ICAN Supports Assemblymember Rick Chavez Zbur’s Call for a Federal Civil Rights Investigation into UCLA

Los Angeles, CA – The Israeli-American Civic Action Network (ICAN) strongly supports Assemblymember Rick Chavez Zbur’s request for an immediate investigation by the U.S. Department of Education’s Office for Civil Rights into potential violations of Title VI of the Civil Rights Act of 1964 at the University of California, Los Angeles (UCLA). ICAN echoes the concerns raised by Assemblymember Zbur regarding the safety and civil rights of Jewish and Israeli-American students at UCLA.

In recent events, demonstrators have specifically targeted these students, employing tactics such as creating checkpoints on campus with signage excluding Zionists and engaging in physical and verbal harassment. These actions have not only compromised the safety of Jewish and Israeli-American students but also their fundamental right to access educational opportunities free from discrimination.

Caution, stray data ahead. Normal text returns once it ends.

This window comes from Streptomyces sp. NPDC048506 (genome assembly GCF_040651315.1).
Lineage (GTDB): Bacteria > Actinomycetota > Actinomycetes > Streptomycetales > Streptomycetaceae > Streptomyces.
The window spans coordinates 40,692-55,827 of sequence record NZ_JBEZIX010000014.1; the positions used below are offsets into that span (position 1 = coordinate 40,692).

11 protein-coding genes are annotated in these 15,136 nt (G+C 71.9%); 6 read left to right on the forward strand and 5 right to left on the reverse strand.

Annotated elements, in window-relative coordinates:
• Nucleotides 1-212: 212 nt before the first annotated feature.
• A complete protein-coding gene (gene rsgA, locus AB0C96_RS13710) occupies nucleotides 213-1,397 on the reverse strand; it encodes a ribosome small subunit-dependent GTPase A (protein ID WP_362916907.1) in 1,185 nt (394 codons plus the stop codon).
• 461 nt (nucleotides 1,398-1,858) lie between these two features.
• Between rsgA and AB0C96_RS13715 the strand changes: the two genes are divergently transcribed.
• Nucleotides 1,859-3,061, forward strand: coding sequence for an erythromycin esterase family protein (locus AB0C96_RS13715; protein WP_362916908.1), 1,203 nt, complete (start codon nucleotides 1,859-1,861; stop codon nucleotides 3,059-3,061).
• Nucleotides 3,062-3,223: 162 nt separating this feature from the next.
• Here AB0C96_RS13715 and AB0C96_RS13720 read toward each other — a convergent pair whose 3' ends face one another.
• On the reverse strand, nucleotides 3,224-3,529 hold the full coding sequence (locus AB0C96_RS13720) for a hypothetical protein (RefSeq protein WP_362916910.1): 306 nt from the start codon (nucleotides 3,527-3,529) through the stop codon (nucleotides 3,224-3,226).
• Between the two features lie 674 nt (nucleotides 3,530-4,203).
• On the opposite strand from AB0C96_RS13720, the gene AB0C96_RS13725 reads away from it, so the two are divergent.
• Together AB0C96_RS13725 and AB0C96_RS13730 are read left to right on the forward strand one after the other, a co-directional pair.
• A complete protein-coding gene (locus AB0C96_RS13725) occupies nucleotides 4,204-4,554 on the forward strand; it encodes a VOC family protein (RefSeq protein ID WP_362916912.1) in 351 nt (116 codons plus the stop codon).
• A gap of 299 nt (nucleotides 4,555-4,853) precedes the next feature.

ICAN condemns the administration’s inadequate response to these incidents and its failure to uphold the civil rights protections afforded under Title VI. The lack of effective action by UCLA to protect its students is alarming and necessitates a thorough review and appropriate response to ensure such failures do not occur in the future.

“We stand with Assemblymember Zbur in his call for accountability and action,” said Dillon Hosier, CEO at ICAN. “It is imperative that our educational institutions remain places of safety and inclusion for all students, irrespective of their race or national origin. The reported incidents at UCLA are unacceptable and must be addressed promptly to restore trust and ensure the protection of all students’ rights.”

ICAN is committed to supporting efforts to foster a safe and inclusive environment in educational settings across the nation. We urge the UC Regents to follow through with an independent investigation into the security failures at UCLA and to take decisive steps to prevent future violations of students’ civil rights.


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